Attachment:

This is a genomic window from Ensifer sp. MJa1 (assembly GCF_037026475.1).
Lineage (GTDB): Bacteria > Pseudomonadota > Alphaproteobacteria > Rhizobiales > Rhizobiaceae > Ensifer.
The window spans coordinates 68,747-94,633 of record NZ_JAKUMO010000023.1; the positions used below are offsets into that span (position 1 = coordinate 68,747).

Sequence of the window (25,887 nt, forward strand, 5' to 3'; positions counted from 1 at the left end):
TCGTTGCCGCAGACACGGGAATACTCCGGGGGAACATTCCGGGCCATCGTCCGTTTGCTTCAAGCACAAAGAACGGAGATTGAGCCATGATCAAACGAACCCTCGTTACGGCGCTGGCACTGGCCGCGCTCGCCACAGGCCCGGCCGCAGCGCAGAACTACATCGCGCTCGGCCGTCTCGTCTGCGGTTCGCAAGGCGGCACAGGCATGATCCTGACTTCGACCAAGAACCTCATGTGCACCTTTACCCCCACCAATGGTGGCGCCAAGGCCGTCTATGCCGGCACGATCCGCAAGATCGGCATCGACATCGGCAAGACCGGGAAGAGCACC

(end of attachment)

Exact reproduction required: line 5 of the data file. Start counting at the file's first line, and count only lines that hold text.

TCGTTGCCGCAGACACGGGAATACTCCGGGGGAACATTCCGGGCCATCGTCCGTTTGCTTCAAGCACAAAGAACGGAGATTGAGCCATGATCAAACGAACCCTCGTTACGGCGCTGGCACTGGCCGCGCTCGCCACAGGCCCGGCCGCAGCGCAGAACTACATCGCGCTCGGCCGTCTCGTCTGCGGTTCGCAAGGCGGCACAGGCATGATCCTGACTTCGACCAAGAACCTCATGTGCACCTTTACCCCCACCAATGGTGGCGCCAAGGCCGTCTATGCCGGCACGATCCGCAAGATCGGCATCGACATCGGCAAGACCGGGAAGAGCACC